Schools in Florida's state university system will begin shifting to online classes as soon as possible, the state Board of Governors announced, and the private University of Miami is following suit. In addition, universities have been instructed to send all students home for at least two weeks.
Democratic Gov. Michelle Lujan Grisham declared a public health emergency as the first cases of COVID-19 surfaced in New Mexico. Three New Mexico residents tested positive for COVID-19 and are now isolating themselves at home.
Washington Gov. Jay Inslee, a Democrat, ordered a halt to all gatherings of more than 250 people in King, Pierce and Snohomish counties, and ordered schools across the state to immediately begin contingency planning for potential closures in the next several days. The moves mark the strongest action the state has taken to date to try to slow the spread of the novel coronavirus in Western Washington.
Alabama State Health Officer Dr. Scott Harris said talks are ongoing with the Legislature about the need for more funding to ramp up testing for the coronavirus. Harris spoke to the Health Committee in the Alabama House as the state continues to respond and prepare for the rapidly changing coronavirus outbreak.
The first Wyoming patient identified with the virus is a woman from Sheridan County with some recent domestic travel history, according to the state Department of Health. Officials have said Wyoming's rural nature and isolation from the big population centers exposed to international travel contribute to the low risk.
Delaware state health officials believe the patient came in contact with fewer than 50 people because he self-quarantined quickly. "We've been expecting this for weeks," Gov. John Carney said at a press conference. "We're not panicking and neither should you."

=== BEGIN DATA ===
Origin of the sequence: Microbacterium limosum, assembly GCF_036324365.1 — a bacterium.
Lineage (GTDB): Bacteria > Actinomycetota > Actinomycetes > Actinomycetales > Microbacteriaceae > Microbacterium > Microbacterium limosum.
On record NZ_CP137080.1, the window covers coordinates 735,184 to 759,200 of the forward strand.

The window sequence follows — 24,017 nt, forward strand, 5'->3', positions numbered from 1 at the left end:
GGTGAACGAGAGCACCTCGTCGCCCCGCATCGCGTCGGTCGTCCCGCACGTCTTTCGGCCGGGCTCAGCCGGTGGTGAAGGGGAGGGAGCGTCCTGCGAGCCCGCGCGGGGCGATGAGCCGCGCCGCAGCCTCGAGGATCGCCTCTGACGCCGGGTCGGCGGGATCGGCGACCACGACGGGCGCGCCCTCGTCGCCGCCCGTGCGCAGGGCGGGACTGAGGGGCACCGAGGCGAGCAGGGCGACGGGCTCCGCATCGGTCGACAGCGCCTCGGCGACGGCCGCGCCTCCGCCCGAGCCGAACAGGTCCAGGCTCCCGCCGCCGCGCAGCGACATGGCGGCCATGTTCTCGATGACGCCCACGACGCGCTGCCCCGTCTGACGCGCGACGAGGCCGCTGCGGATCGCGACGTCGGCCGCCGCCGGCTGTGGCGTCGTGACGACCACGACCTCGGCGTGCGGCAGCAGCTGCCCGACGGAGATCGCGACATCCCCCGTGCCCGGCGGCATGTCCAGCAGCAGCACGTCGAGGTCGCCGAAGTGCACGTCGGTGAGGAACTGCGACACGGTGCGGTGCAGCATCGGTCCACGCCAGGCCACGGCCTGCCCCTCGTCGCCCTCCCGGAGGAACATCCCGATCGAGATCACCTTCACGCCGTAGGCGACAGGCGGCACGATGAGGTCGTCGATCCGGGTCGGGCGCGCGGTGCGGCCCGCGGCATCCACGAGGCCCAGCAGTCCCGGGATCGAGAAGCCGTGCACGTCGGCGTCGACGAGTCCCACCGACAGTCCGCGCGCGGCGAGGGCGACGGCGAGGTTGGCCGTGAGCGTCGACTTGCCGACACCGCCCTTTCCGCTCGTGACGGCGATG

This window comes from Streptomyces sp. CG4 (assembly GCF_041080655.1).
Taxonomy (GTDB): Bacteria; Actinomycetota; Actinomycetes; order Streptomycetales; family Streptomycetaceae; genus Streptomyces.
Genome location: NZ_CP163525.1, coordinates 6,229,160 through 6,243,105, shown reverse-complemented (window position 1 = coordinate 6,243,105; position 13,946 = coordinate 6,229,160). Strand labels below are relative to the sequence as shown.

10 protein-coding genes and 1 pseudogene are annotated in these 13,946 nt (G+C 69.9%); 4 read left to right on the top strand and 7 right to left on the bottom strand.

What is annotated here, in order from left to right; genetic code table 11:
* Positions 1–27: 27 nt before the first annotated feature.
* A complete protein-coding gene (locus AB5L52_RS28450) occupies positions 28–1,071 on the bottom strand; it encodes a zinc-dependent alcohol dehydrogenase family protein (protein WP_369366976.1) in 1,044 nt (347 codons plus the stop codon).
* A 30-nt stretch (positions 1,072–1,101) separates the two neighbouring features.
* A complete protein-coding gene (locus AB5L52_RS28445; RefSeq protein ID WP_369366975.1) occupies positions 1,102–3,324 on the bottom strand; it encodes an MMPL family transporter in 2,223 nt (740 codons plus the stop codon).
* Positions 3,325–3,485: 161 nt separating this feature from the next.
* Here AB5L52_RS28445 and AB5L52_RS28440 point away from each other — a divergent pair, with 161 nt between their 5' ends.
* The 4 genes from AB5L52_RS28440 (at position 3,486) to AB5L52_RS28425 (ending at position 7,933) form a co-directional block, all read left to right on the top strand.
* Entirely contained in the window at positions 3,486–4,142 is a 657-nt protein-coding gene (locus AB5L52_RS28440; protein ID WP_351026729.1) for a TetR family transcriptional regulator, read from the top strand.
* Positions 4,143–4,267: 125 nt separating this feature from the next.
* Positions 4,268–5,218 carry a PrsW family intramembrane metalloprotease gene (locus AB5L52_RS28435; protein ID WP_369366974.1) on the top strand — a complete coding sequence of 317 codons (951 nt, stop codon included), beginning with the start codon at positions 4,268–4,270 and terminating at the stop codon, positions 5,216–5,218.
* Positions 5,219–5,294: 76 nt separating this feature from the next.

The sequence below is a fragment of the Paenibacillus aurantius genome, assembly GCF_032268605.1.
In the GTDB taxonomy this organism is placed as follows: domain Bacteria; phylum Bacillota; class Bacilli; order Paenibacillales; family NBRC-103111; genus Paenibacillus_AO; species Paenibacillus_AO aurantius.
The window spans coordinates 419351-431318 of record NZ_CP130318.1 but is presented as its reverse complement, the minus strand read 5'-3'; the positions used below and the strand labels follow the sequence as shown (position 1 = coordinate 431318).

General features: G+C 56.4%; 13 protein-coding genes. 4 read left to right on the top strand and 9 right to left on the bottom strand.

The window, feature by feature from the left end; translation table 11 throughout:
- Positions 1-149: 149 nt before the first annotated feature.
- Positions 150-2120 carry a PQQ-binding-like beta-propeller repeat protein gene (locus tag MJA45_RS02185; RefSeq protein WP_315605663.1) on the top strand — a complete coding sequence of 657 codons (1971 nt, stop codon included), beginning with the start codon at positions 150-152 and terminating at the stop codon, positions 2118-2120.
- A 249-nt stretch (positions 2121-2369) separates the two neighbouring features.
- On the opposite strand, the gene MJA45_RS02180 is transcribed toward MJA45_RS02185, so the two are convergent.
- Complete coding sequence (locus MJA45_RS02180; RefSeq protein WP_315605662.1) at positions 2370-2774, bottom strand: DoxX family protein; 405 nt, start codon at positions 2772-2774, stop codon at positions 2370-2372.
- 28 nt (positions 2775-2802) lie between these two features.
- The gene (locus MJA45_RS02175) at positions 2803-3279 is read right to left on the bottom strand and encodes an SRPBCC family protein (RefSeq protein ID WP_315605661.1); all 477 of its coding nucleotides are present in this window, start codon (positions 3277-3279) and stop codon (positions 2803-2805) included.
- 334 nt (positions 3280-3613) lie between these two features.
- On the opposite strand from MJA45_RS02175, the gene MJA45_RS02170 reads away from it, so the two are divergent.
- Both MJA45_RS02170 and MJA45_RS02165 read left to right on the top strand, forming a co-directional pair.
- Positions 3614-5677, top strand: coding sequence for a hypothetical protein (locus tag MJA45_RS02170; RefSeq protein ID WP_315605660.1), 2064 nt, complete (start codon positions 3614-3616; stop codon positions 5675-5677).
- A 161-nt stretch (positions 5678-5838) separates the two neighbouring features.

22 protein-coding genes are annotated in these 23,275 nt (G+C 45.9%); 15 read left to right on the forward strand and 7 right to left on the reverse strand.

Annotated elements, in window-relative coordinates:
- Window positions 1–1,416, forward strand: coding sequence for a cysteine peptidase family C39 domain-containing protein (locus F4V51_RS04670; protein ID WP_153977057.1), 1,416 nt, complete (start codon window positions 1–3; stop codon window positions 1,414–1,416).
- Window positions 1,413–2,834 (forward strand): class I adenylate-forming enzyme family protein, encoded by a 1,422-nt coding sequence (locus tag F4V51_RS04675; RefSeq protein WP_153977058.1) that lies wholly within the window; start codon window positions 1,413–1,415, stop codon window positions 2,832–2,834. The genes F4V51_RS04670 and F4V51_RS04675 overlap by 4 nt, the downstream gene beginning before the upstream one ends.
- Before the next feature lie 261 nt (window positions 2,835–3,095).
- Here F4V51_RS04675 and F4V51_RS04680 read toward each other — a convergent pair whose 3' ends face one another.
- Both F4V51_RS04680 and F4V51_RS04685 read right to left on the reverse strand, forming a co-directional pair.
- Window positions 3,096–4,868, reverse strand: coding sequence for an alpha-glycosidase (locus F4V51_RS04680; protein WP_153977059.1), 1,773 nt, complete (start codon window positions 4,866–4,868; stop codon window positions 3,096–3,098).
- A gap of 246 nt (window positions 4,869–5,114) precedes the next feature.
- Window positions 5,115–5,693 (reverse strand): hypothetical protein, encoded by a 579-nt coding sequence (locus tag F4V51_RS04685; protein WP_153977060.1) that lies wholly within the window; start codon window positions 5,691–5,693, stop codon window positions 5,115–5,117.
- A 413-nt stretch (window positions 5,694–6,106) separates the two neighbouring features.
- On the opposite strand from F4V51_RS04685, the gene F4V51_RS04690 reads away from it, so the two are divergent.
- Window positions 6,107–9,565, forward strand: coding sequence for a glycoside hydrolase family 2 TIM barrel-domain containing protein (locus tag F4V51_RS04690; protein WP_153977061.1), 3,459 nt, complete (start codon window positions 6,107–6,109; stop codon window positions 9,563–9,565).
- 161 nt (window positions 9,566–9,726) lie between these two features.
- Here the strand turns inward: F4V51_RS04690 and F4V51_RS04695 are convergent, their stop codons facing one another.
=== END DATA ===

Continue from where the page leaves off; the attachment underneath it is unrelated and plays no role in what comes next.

The Georgia House and Senate reached a deal on a midyear budget that restores funding for everything from county public health grants to food inspectors and adds $100 million that Republican Gov. Brian Kemp requested to fight the coronavirus.
The Louisiana branch of the American Civil Liberties Union is calling on corrections officials and law enforcement leaders to reduce the state's jail and prison populations as the number of coronavirus cases continues to climb.
The Mississippi Health Department reported the state's first case of coronavirus, a Forrest County man who has recently traveled to Florida. Final verification will come from the U.S. Centers for Disease Control and Prevention, state officials said in a news release.
Maine has still not confirmed through testing any cases of the coronavirus in the state, but it’s continuing to test more people and is setting up a hotline to answer Mainers’ questions about the infection, according to the Maine Center for Disease Control and Prevention.
Concerns over the new coronavirus are playing out in the New Hampshire House, where at least one member is in self-quarantine and the chamber is being repeatedly sanitized. Three of the 400 House members missed the start of session because they had been told to self-quarantine.
Democratic Gov. Gina Raimondo called on all Rhode Islanders to not attend or organize events of 250 people or more for the next two weeks because of the coronavirus outbreak. She said this was a recommendation and not an order.